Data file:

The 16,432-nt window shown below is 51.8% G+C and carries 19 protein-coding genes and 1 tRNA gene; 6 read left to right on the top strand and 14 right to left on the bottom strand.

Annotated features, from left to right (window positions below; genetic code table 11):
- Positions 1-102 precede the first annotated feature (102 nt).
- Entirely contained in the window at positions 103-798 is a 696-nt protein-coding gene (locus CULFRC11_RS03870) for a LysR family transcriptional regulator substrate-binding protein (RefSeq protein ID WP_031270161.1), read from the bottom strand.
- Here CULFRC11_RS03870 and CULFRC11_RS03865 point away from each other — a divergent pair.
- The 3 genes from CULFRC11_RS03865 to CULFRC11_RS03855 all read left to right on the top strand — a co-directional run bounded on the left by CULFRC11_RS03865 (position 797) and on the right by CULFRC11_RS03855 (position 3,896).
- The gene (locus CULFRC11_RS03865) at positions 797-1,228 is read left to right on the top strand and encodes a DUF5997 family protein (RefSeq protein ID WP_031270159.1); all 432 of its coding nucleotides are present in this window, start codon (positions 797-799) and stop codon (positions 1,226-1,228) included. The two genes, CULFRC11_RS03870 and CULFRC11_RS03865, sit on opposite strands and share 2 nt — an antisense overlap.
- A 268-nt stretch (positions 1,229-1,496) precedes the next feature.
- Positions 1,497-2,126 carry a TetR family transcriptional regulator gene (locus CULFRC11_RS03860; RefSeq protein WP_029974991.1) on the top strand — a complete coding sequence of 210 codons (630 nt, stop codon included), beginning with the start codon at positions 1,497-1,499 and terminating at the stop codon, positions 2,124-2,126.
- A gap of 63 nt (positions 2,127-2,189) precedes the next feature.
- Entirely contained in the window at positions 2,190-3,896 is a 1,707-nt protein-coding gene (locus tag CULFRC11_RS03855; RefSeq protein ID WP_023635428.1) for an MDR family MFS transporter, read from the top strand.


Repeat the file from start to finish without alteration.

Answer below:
The 16,432-nt window shown below is 51.8% G+C and carries 19 protein-coding genes and 1 tRNA gene; 6 read left to right on the top strand and 14 right to left on the bottom strand.

Annotated features, from left to right (window positions below; genetic code table 11):
- Positions 1-102 precede the first annotated feature (102 nt).
- Entirely contained in the window at positions 103-798 is a 696-nt protein-coding gene (locus CULFRC11_RS03870) for a LysR family transcriptional regulator substrate-binding protein (RefSeq protein ID WP_031270161.1), read from the bottom strand.
- Here CULFRC11_RS03870 and CULFRC11_RS03865 point away from each other — a divergent pair.
- The 3 genes from CULFRC11_RS03865 to CULFRC11_RS03855 all read left to right on the top strand — a co-directional run bounded on the left by CULFRC11_RS03865 (position 797) and on the right by CULFRC11_RS03855 (position 3,896).
- The gene (locus CULFRC11_RS03865) at positions 797-1,228 is read left to right on the top strand and encodes a DUF5997 family protein (RefSeq protein ID WP_031270159.1); all 432 of its coding nucleotides are present in this window, start codon (positions 797-799) and stop codon (positions 1,226-1,228) included. The two genes, CULFRC11_RS03870 and CULFRC11_RS03865, sit on opposite strands and share 2 nt — an antisense overlap.
- A 268-nt stretch (positions 1,229-1,496) precedes the next feature.
- Positions 1,497-2,126 carry a TetR family transcriptional regulator gene (locus CULFRC11_RS03860; RefSeq protein WP_029974991.1) on the top strand — a complete coding sequence of 210 codons (630 nt, stop codon included), beginning with the start codon at positions 1,497-1,499 and terminating at the stop codon, positions 2,124-2,126.
- A gap of 63 nt (positions 2,127-2,189) precedes the next feature.
- Entirely contained in the window at positions 2,190-3,896 is a 1,707-nt protein-coding gene (locus tag CULFRC11_RS03855; RefSeq protein ID WP_023635428.1) for an MDR family MFS transporter, read from the top strand.